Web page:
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People dancing inside of perspex booths under stage lights
Photograph: Supplied / Theatre Works

Theatre Works launches its own 'glasshouses' to keep audiences safe in 2021

The St Kilda theatre has created perspex booths to keep audiences safe when it reopens in 2021

By
Nicola Dowse
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St Kilda’s beloved independent performance space Theatre Works has unveiled its 2021 season – and an innovative way to keep audiences safe when they return. 

While some of Melbourne’s theatres are embracing larger or outdoor venues to allow for audience safety, Theatre Works has constructed a series of clear perspex booths, which it calls its Glasshouse. The idea was inspired by similar structures in restaurants in Amsterdam, and Theatre Works decided to transplant the idea into the theatre with “a $20,000 budget and determination,” says Theatre Works general manager Dianne Toulson. 

Glasshouse comprises 12 custom-made perspex booths constructed by the Theatre Works creative team to house audiences in a safe and socially distanced manner. The perspex booths are sectioned into four banks, with two small and one large booth in each bank. Inside each booth are seats, cushions, coffee tables and pot plants. “It’s like coming into a living room,” says Toulson. From entry to exit, audiences are moved through contactlessly through the aid of an app, created specifically for Theatre Works.

People sitting inside Perspex booths
Photograph: Andrew Bott

The whole structure is about a metre off the ground and required Theatre Works to convert its front-on seating arrangement into an in-the-round format. “The experience is very much focused on the audience and how they will go back into the world of theatre,” says Toulson. “For the performer, they’re pretty much eye-to-eye with the audience. It’s just so intimate.”

Glasshouse does, however, reduce Theatre Works’ seating capacity by two-thirds, with between 20 and 48 guests able to be seated within the structure. The sliding capacity of Glasshouse was a conscious decision to give “artists a certainty around the future”. Even if harsher restrictions were to return, Theatre Works hopes to be able to operate with an audience of 20 safely ensconced in the individual booths. Yes, a smaller audience means slightly higher prices at the box office, but as Toulson reminds us “with Theatre Works, the artists are the ones retaining the box office”. That is, you’re directly supporting artists when buying tickets. 

"With Theatre Works, the artists are the ones retaining the box office.”

Theatre Works relaunches January 5, with Fringe Replanted – a way for the theatre to support the artists who had Theatre Works shows scheduled for  Melbourne Fringe Festival 2020. In fact, ensuring that artists who were unable to perform in 2020 have work is front of mind in Theatre Work’s 2021 season. “The first priority in our reprogramming of 2021 was to look at all of those works and think when can they feasibly happen in 2021,” says Toulson. “We’ve reprogrammed shows like Voldemort and the Teenage Hogwarts. Even though that’s a big-selling production, we believe the concept of doing their show in the round is a better fit for that production. With the four booths we can create the Hogwarts houses.” Of course, not all postponed production will suit the Glasshouse in-the-round configuration, and those that can’t will run from June 2021 onwards.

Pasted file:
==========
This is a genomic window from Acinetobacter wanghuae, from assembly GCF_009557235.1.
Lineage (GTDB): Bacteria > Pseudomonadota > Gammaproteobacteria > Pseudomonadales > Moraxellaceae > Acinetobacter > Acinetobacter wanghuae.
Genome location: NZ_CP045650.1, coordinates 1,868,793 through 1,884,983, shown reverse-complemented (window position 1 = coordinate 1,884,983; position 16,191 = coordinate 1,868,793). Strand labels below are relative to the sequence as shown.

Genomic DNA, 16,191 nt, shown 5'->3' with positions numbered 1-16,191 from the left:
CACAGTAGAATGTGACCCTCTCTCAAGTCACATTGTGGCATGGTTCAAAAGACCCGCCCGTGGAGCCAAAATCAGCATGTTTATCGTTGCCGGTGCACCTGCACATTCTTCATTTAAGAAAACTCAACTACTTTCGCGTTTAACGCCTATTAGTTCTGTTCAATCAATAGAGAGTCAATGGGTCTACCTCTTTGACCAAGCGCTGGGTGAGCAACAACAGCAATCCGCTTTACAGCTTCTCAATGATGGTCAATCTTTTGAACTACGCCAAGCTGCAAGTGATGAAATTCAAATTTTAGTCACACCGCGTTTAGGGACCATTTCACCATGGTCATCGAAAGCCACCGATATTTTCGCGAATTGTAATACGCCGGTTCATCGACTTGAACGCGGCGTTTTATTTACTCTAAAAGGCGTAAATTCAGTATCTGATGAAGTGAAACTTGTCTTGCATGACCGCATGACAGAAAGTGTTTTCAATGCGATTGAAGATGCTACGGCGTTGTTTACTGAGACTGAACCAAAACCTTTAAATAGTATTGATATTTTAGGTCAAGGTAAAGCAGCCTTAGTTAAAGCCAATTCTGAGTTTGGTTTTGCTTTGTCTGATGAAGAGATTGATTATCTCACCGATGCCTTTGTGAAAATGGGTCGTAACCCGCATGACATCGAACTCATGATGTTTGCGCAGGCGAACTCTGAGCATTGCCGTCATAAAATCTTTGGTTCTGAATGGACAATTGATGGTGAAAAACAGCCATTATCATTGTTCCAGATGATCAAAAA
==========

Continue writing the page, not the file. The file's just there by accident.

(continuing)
Some works have also been specifically commissioned for Glasshouse, and a strong cohort of productions are running as part of Midsumma, which will actually be more of a Midautumn (it’s running April 19 to May 5, 2021). Highlights of Theatre Works 2021 season include Prophet X (the Danger Ensemble’s irreverent take on the story of Greek mythology's blind, gender-fluid seer Tiresias), Paper Stars (a musical and highly imaginative exploration of the early career of Mary Poppins’ author P.L. Travers), Common Dissonance (Na Djinang Circus’s contemporary work examining harmony and conflict in contemporary Australia) and Kerosene (a tale of revenge and friendship set in Melbourne’s outer fringes and playing as part of Fringe Replanted). 

While it's encouraging to see theatres and performance spaces reopen across Melbourne, there’s a whiff of the “use it or lose it” to the industry, hinting at how it has never been more important to be engaging with locals artists and organisations. “We’re trying to not ever put staff or artists out of work,” says Toulson. “But the harsh reality is that once JobKeeper finishes, if our box office isn’t operating, we will have to make hard decisions.”

Of course, the more people buy tickets, the less likely those decisions will have to be made. Head over to Theatre Works’ website to view the full 2021 season and to buy tickets.

For more shows to look forward to, check out Victorian Opera's 2021 season.

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